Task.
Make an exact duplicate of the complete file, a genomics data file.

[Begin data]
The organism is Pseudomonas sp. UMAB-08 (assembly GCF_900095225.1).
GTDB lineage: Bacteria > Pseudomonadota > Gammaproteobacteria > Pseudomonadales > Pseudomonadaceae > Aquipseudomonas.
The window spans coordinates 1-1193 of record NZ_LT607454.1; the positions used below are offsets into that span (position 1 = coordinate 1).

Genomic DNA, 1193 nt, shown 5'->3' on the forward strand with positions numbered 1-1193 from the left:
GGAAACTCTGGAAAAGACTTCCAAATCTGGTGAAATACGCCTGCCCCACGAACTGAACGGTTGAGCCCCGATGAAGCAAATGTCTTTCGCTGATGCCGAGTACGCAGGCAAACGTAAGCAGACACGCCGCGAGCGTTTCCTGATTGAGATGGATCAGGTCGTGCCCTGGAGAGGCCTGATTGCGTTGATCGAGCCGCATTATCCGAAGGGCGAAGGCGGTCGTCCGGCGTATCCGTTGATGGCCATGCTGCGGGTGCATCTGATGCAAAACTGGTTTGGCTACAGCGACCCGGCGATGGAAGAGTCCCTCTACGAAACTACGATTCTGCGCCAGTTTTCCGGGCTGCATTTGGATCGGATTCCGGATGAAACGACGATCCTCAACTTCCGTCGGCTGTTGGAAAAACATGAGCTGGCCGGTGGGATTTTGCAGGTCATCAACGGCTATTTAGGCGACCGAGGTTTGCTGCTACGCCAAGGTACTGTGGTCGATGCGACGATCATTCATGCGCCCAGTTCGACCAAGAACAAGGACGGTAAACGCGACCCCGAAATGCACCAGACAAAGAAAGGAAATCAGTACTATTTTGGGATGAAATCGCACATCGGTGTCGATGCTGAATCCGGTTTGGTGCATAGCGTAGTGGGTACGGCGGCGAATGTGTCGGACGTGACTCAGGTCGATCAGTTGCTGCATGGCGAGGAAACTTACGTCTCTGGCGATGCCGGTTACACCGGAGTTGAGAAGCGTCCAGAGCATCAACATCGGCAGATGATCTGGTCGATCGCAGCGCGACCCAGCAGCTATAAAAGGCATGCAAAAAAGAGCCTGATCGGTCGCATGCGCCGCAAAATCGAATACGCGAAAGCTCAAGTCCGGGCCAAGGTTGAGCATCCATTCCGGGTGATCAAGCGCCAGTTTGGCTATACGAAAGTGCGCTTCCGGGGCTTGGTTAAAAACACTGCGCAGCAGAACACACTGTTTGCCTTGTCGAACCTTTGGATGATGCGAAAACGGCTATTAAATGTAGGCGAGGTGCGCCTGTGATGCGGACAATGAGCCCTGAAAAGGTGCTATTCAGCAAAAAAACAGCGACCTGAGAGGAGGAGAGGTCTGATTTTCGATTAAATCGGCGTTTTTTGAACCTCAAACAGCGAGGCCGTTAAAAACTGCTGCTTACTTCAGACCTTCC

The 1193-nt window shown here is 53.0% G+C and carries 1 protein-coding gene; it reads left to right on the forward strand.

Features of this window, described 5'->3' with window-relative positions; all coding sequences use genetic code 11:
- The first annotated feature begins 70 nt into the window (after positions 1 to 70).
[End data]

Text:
The organism is Pseudomonas sp. UMAB-08 (assembly GCF_900095225.1).
GTDB lineage: Bacteria > Pseudomonadota > Gammaproteobacteria > Pseudomonadales > Pseudomonadaceae > Aquipseudomonas.
The window spans coordinates 1-1193 of record NZ_LT607454.1; the positions used below are offsets into that span (position 1 = coordinate 1).

Genomic DNA, 1193 nt, shown 5'->3' on the forward strand with positions numbered 1-1193 from the left:
GGAAACTCTGGAAAAGACTTCCAAATCTGGTGAAATACGCCTGCCCCACGAACTGAACGGTTGAGCCCCGATGAAGCAAATGTCTTTCGCTGATGCCGAGTACGCAGGCAAACGTAAGCAGACACGCCGCGAGCGTTTCCTGATTGAGATGGATCAGGTCGTGCCCTGGAGAGGCCTGATTGCGTTGATCGAGCCGCATTATCCGAAGGGCGAAGGCGGTCGTCCGGCGTATCCGTTGATGGCCATGCTGCGGGTGCATCTGATGCAAAACTGGTTTGGCTACAGCGACCCGGCGATGGAAGAGTCCCTCTACGAAACTACGATTCTGCGCCAGTTTTCCGGGCTGCATTTGGATCGGATTCCGGATGAAACGACGATCCTCAACTTCCGTCGGCTGTTGGAAAAACATGAGCTGGCCGGTGGGATTTTGCAGGTCATCAACGGCTATTTAGGCGACCGAGGTTTGCTGCTACGCCAAGGTACTGTGGTCGATGCGACGATCATTCATGCGCCCAGTTCGACCAAGAACAAGGACGGTAAACGCGACCCCGAAATGCACCAGACAAAGAAAGGAAATCAGTACTATTTTGGGATGAAATCGCACATCGGTGTCGATGCTGAATCCGGTTTGGTGCATAGCGTAGTGGGTACGGCGGCGAATGTGTCGGACGTGACTCAGGTCGATCAGTTGCTGCATGGCGAGGAAACTTACGTCTCTGGCGATGCCGGTTACACCGGAGTTGAGAAGCGTCCAGAGCATCAACATCGGCAGATGATCTGGTCGATCGCAGCGCGACCCAGCAGCTATAAAAGGCATGCAAAAAAGAGCCTGATCGGTCGCATGCGCCGCAAAATCGAATACGCGAAAGCTCAAGTCCGGGCCAAGGTTGAGCATCCATTCCGGGTGATCAAGCGCCAGTTTGGCTATACGAAAGTGCGCTTCCGGGGCTTGGTTAAAAACACTGCGCAGCAGAACACACTGTTTGCCTTGTCGAACCTTTGGATGATGCGAAAACGGCTATTAAATGTAGGCGAGGTGCGCCTGTGATGCGGACAATGAGCCCTGAAAAGGTGCTATTCAGCAAAAAAACAGCGACCTGAGAGGAGGAGAGGTCTGATTTTCGATTAAATCGGCGTTTTTTGAACCTCAAACAGCGAGGCCGTTAAAAACTGCTGCTTACTTCAGACCTTCC

The 1193-nt window shown here is 53.0% G+C and carries 1 protein-coding gene; it reads left to right on the forward strand.

Features of this window, described 5'->3' with window-relative positions; all coding sequences use genetic code 11:
- The first annotated feature begins 70 nt into the window (after positions 1 to 70).